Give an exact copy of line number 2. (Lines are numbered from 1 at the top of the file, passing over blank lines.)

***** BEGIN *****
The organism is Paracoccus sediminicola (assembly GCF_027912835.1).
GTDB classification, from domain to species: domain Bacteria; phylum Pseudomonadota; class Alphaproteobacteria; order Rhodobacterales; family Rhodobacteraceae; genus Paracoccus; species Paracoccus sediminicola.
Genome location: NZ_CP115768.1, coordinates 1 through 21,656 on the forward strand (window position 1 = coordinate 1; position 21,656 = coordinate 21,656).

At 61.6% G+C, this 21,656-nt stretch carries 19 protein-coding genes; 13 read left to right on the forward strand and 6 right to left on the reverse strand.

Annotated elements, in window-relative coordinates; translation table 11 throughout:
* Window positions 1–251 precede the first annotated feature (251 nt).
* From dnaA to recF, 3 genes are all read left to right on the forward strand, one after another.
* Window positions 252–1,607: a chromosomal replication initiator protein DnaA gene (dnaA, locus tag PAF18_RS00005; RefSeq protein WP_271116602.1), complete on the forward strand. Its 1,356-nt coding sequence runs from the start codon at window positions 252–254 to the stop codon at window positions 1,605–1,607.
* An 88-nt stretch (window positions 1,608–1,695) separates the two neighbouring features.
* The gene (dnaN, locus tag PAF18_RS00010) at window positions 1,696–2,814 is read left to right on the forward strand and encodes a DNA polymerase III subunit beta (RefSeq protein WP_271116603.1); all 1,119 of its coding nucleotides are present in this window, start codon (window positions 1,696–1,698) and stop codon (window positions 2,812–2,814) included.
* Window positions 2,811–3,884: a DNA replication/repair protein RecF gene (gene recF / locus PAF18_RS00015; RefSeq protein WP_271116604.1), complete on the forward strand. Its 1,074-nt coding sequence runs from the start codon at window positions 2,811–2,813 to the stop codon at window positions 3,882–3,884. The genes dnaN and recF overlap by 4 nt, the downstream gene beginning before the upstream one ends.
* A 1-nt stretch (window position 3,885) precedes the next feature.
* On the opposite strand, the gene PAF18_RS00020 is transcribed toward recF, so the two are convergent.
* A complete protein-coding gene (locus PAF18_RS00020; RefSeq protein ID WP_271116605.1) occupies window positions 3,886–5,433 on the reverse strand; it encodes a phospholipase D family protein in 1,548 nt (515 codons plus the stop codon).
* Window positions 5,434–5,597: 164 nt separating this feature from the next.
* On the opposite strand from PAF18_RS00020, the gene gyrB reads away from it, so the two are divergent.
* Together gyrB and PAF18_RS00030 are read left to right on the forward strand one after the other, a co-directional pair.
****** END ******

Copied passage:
GTDB classification, from domain to species: domain Bacteria; phylum Pseudomonadota; class Alphaproteobacteria; order Rhodobacterales; family Rhodobacteraceae; genus Paracoccus; species Paracoccus sediminicola.